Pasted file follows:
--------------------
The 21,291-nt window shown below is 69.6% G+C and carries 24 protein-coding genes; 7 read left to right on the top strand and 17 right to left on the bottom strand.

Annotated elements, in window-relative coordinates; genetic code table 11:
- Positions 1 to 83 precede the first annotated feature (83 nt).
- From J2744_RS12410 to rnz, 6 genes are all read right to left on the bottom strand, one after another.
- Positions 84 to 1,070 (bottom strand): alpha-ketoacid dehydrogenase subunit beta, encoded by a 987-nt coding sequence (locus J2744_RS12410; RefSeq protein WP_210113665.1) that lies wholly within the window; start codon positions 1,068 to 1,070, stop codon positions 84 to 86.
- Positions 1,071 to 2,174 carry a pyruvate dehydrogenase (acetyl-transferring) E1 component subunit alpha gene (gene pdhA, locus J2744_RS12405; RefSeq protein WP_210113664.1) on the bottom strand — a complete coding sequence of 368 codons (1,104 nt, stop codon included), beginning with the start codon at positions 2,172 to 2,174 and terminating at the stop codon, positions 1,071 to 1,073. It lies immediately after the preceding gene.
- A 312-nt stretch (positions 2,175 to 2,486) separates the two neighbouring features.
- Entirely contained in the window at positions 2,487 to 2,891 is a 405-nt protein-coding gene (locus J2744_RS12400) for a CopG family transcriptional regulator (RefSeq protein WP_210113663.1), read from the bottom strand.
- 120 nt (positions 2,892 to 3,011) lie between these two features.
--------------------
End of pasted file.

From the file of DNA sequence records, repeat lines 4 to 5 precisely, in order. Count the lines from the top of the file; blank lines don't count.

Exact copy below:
- From J2744_RS12410 to rnz, 6 genes are all read right to left on the bottom strand, one after another.
- Positions 84 to 1,070 (bottom strand): alpha-ketoacid dehydrogenase subunit beta, encoded by a 987-nt coding sequence (locus J2744_RS12410; RefSeq protein WP_210113665.1) that lies wholly within the window; start codon positions 1,068 to 1,070, stop codon positions 84 to 86.